Granted times are tough and there are many good people who are losing their jobs, but there is a lot of redundancy in many government agencies that can be eliminated. It can no longer be looked at with a smirk and a "Oh Well" attitude. This kind of waste is no longer acceptable.


Before everyone with a G job comes flying out of the woodwork to tell me that they get paid peanuts, work a gazzilion hours,and are understaffed etc. I understand there are certain jobs that pay better privately. However even during good times the civil service jobs were always filled. Couldn't be that bad. Think for a minute and match your job against a private sector job and see where you sit.My company loses a lot of good employees to government agencies every year. Hell we kid ourselves that we're the training program for one particular agency. These people don't jump the fence for low pay, longer hours,crappy benefits and more work.

Times are tough and it doesn't look like a quick fix is on the horizon. Hard working people are going to lose their jobs. People are going to lose their homes. It's inevitable. Maybe we won't be so quick to call in sick because the weather is nice or the dog puked. Maybe we'll realize that 5 dollars is too much for a cup of coffee. Just maybe we'll understand that we can put a fender on a car for less than 80 grand a year and 5 weeks vacation.

The old saying goes; If you want to get someone's attention. Hit them in the wallet.
 

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Its the same over here im afraid, everyday on the news companies have closed down, thousands have been laid off and everyone is looking for work. But what really grates on me is that they are flying people over from Poland to do British work, not giving the british a chance and using these people as they are cheaper....the credit crunch has hit :no:
 

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kal3idoscope said:
Yep.. it is scary everywhere, I think. Michigan is horrible due to the auto industry.. my dad's been out of work since the beginning of December and he has some hopeful offers, but no one is hiring right now.. easy to understand why.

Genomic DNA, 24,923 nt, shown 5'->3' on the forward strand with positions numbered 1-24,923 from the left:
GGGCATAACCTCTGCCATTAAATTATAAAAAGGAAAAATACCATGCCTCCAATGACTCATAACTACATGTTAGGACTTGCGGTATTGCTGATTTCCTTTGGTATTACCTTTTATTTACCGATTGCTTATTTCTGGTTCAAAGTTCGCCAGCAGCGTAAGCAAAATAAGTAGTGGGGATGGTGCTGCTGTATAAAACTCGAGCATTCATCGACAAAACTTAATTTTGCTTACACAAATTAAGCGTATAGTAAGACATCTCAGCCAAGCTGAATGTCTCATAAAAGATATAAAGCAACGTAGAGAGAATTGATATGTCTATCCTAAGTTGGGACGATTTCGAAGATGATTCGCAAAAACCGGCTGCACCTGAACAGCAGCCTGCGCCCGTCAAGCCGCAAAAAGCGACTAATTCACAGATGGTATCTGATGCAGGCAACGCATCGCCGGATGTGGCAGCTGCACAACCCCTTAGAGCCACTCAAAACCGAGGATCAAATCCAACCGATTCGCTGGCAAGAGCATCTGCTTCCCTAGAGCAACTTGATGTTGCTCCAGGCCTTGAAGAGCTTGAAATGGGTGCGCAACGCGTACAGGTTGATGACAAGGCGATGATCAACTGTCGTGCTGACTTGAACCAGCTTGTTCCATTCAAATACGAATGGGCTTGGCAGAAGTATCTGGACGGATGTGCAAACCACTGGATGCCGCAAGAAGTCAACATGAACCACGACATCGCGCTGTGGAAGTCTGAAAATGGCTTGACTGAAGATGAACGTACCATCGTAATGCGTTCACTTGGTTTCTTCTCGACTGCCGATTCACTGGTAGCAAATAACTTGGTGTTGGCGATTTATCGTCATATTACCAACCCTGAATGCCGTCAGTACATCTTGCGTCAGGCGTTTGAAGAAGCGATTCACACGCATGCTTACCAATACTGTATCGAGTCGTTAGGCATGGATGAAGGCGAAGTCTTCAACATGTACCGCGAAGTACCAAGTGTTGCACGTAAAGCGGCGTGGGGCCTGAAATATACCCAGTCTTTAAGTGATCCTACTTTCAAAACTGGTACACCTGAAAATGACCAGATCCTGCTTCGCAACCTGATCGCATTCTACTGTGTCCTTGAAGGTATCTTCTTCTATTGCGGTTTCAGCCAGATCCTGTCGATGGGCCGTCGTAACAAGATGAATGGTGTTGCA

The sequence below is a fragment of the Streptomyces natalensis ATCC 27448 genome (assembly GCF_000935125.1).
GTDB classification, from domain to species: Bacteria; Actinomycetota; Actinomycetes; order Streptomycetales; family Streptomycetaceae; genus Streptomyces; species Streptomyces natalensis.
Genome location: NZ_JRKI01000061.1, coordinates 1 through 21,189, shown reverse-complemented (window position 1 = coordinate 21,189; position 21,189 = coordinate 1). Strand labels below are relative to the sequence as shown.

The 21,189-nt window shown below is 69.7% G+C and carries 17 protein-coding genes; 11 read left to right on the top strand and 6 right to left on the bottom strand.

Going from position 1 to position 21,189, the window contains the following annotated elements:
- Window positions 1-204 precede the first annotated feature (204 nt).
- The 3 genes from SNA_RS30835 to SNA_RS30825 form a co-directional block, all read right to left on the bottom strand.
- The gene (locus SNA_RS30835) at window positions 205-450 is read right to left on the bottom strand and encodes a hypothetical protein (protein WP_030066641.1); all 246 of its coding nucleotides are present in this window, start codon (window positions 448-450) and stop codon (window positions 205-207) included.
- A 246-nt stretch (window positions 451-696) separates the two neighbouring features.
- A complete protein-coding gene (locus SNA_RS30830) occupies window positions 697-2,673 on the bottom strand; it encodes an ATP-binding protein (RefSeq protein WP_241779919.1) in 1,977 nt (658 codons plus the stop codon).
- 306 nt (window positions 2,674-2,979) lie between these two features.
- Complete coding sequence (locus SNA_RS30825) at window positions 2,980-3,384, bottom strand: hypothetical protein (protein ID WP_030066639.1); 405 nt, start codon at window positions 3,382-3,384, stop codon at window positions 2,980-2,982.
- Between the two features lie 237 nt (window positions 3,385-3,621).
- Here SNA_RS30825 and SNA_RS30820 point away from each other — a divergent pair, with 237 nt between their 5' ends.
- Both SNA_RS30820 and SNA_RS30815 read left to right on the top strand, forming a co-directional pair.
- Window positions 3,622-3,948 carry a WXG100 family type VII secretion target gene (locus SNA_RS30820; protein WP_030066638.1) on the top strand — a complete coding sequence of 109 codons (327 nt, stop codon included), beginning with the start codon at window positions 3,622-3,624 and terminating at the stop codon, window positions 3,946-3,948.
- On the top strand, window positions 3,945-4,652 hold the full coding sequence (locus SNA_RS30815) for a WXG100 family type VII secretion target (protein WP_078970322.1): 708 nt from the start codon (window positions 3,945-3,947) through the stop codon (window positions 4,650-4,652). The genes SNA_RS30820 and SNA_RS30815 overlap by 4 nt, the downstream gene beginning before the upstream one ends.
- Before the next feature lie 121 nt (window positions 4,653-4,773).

Luckily I'm living off of student loans, but I've been trying to find a part-time job up at school and it just isn't happening. Every business is hurting, so no one is hiring. Also, all of the people who had the good jobs got laid off and are taking all of the jobs that students would normally do, so it's really rough.. Again, I'm in Michigan, so it's extra horrible. :(
So very true, Justine. Bill has not had a single call or even positive email since he was laid off in November. He emails resumes every day, is on many job sites and placement lists like Monster, has contacted all the headhunters he knows, and I have mailed out almost 2 dozen resumes for him. Nothing. Nada. Zilch. Zip. It really sucks.
 

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It is bad everywhere. My DIL just lost her job with Bank of NY Mellon after 15 yeras. She was an anlyst & she said once they merged they started out sourcing jobs, then her department was not getting the projects they used to. She managed to stay through two rounds of downsizing. I feel bad for young families. She went to a good college and when she got the job at mellon in Pittsburgh, she thought she was settled.
Nothing is secure in today's economy.
I am a nurse & we just heard several hospitals are laying off. A few small hospitals have closed. :( Scary times.
 

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AmazonGold said:
kal3idoscope said:
Yep.. it is scary everywhere, I think. Michigan is horrible due to the auto industry.. my dad's been out of work since the beginning of December and he has some hopeful offers, but no one is hiring right now.. easy to understand why.

Luckily I'm living off of student loans, but I've been trying to find a part-time job up at school and it just isn't happening. Every business is hurting, so no one is hiring. Also, all of the people who had the good jobs got laid off and are taking all of the jobs that students would normally do, so it's really rough.. Again, I'm in Michigan, so it's extra horrible. :(
So very true, Justine. Bill has not had a single call or even positive email since he was laid off in November. He emails resumes every day, is on many job sites and placement lists like Monster, has contacted all the headhunters he knows, and I have mailed out almost 2 dozen resumes for him. Nothing. Nada. Zilch. Zip. It really sucks.
Was Bill working in automotive, too, I'm guessing? It's scary how many people are just barely scraping by.. :no: My mom's in the auto industry, too, which is scary as well, since she could soon be out of a job if things keep going downhill. :(